January 9th, 2009, 06:13 PM
<snip>
I had limited budget. So I took "the risk" and it paid well. I realize how good is ubuntu itself that m future systems will be barebone systems compatible with ubuntu.
<snip>

This illustrates my point and also illustrates the beauty of Ubuntu. And for the record, I don't really see it as a risk, just a personal route to take.

Where else but in the world of open-source computing can you even make this decision based on your wallet or your personal preferences and goals. Feel like installing on a bare bones box? Go for it! Feel like getting a preinstalled Ubuntu machine? You can easily do that too! 8)

You made the choice based on your own needs. So did I. And we're both happy about it. One of these days I'll be building up another desktop computer for home use, and I won't be quite so new to Linux as I am now. I'll most likely go from scratch like you (and most other folks). This time, I weighed my options and went the Sys76 route.

former_warper
January 10th, 2009, 04:54 PM
I just got my Serval Pro 28 hours ago.

I've slept 1 hour since.

This thing is incredible. The wuxga screen is awesome. The HDMI and DVI both work and the output to my HD projector made me cry. What I've been missing!

The Serval is based on the Clevo M860TU/M865TU. This is one of the top 15.4 machines you'll find this year, and powers Sagers, XoticPC and Eurocom systems, to name a few. I suppose you *could* buy one of them and install your own Linux distro, but why bother? As mentioned, it comes already configured and with the System76 driver. Plus, the folks at System76 were tremendous when I made my purchase. And, most important of all, I got a better deal from them than I would've from anyone else.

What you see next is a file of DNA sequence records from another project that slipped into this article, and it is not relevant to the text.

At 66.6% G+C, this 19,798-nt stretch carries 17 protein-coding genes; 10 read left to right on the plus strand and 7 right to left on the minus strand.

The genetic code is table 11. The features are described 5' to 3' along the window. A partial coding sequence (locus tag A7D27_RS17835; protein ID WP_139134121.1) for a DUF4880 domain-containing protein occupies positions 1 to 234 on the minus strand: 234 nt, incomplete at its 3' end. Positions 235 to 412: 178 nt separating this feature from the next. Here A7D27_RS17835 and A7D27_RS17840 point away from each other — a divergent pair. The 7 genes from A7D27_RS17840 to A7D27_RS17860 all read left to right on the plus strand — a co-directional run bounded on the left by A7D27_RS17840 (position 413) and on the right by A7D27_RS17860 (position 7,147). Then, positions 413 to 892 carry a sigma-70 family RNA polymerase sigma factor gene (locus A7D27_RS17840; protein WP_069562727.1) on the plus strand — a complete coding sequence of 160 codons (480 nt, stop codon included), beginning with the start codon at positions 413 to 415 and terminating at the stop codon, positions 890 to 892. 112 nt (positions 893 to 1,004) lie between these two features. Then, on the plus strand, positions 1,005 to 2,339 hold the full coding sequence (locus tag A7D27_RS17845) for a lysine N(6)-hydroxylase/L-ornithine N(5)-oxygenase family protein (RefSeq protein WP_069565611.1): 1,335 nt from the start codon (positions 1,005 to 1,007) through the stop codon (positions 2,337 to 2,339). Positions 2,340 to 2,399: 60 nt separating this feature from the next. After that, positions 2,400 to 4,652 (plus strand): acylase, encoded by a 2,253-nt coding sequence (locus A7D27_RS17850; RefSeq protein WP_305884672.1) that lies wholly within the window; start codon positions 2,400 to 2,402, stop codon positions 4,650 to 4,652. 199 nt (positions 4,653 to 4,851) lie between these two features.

I'll be a return System76 customer.

If you want the Clevo (and who wouldn't? It's an awesome machine) - and you want the benefits of FOSS, get the Serval Pro from System76. That is my recommendation, and I'll say it to anyone who listens.

Mirai_-_
January 10th, 2009, 06:30 PM
OldDirtyTurtle, I don't see how the the FOSS route makes the arbitrariness of picking your system any different from the experience with proprietary software.

Even with MS Windows, for instance, you could build your system and then install a store bought Windows package for cheaper than a pre packaged machine, and with better performance.

OldDirtyTurtle
January 11th, 2009, 06:57 PM
Even with MS Windows, for instance, you could build your system and then install a store bought Windows package for cheaper than a pre packaged machine, and with better performance.

Yeah, you're right. You can add open-source software and get mroe flexibility and less expenditures than with proprietary add-ons. I went this route for years. It just feels easier to me on a Linux platform. That's all.

weverjames
January 15th, 2009, 03:41 AM
By the way, the sager laptops come with an excellent WARRANTY and SUPPORT:
Warranty
3 Year Labor 1 Year Parts Sager Warranty (2 Year Extra Labor Warranty through Xotic PC)
Lifetime 24/7 Toll Free Domestic Technical support.
Highly recommended.

thomasaaron
January 15th, 2009, 07:50 PM
Sorry, guys. This is a test message.

(If a moderator wants to delete it, that's fine.) It keeps showing that James Weaver was the last poster, and it always shows up as new.

I'm just checking to see if my posting to it might auto-magically fix it somehow.

EDIT...

That seems to have fixed it.

weverjames
January 20th, 2009, 04:21 AM
Ubuntu with sager (with my specifications):
wireless works
volume control works
special function works
suspend/hybernate works
finger print have not try, do not need it really
webcam, same

The laptop gets hot in the bottom, it may burn your lap.